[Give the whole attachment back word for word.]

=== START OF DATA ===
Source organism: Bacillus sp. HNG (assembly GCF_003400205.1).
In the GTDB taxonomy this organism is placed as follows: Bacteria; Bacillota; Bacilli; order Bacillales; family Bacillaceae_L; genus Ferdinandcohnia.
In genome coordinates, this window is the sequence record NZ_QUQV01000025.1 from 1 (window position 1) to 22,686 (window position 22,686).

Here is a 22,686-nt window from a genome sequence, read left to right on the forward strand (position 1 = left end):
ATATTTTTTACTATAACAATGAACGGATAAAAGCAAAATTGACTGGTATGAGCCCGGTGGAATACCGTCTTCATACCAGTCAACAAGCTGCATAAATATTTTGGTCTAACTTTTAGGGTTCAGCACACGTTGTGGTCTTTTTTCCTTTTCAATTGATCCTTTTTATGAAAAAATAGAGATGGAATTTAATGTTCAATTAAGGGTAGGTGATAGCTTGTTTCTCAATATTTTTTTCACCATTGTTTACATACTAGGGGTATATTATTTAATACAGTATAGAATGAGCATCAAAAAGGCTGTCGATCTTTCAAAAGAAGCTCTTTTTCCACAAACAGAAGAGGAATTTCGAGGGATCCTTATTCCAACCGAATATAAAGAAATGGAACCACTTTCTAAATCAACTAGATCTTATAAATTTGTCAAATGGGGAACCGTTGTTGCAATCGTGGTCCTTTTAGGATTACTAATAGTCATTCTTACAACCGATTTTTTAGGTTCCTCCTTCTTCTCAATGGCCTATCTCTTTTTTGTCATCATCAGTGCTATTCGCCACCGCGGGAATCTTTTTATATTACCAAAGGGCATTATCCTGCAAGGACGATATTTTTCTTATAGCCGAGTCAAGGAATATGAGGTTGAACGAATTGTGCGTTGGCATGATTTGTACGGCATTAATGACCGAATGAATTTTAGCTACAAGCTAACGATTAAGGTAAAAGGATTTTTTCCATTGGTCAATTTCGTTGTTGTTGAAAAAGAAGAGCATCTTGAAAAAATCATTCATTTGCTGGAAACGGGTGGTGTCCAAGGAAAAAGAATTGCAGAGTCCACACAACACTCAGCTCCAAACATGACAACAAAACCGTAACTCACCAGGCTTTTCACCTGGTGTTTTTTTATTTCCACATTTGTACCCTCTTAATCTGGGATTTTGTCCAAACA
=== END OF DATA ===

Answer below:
Source organism: Bacillus sp. HNG (assembly GCF_003400205.1).
In the GTDB taxonomy this organism is placed as follows: Bacteria; Bacillota; Bacilli; order Bacillales; family Bacillaceae_L; genus Ferdinandcohnia.
In genome coordinates, this window is the sequence record NZ_QUQV01000025.1 from 1 (window position 1) to 22,686 (window position 22,686).

Here is a 22,686-nt window from a genome sequence, read left to right on the forward strand (position 1 = left end):
ATATTTTTTACTATAACAATGAACGGATAAAAGCAAAATTGACTGGTATGAGCCCGGTGGAATACCGTCTTCATACCAGTCAACAAGCTGCATAAATATTTTGGTCTAACTTTTAGGGTTCAGCACACGTTGTGGTCTTTTTTCCTTTTCAATTGATCCTTTTTATGAAAAAATAGAGATGGAATTTAATGTTCAATTAAGGGTAGGTGATAGCTTGTTTCTCAATATTTTTTTCACCATTGTTTACATACTAGGGGTATATTATTTAATACAGTATAGAATGAGCATCAAAAAGGCTGTCGATCTTTCAAAAGAAGCTCTTTTTCCACAAACAGAAGAGGAATTTCGAGGGATCCTTATTCCAACCGAATATAAAGAAATGGAACCACTTTCTAAATCAACTAGATCTTATAAATTTGTCAAATGGGGAACCGTTGTTGCAATCGTGGTCCTTTTAGGATTACTAATAGTCATTCTTACAACCGATTTTTTAGGTTCCTCCTTCTTCTCAATGGCCTATCTCTTTTTTGTCATCATCAGTGCTATTCGCCACCGCGGGAATCTTTTTATATTACCAAAGGGCATTATCCTGCAAGGACGATATTTTTCTTATAGCCGAGTCAAGGAATATGAGGTTGAACGAATTGTGCGTTGGCATGATTTGTACGGCATTAATGACCGAATGAATTTTAGCTACAAGCTAACGATTAAGGTAAAAGGATTTTTTCCATTGGTCAATTTCGTTGTTGTTGAAAAAGAAGAGCATCTTGAAAAAATCATTCATTTGCTGGAAACGGGTGGTGTCCAAGGAAAAAGAATTGCAGAGTCCACACAACACTCAGCTCCAAACATGACAACAAAACCGTAACTCACCAGGCTTTTCACCTGGTGTTTTTTTATTTCCACATTTGTACCCTCTTAATCTGGGATTTTGTCCAAACA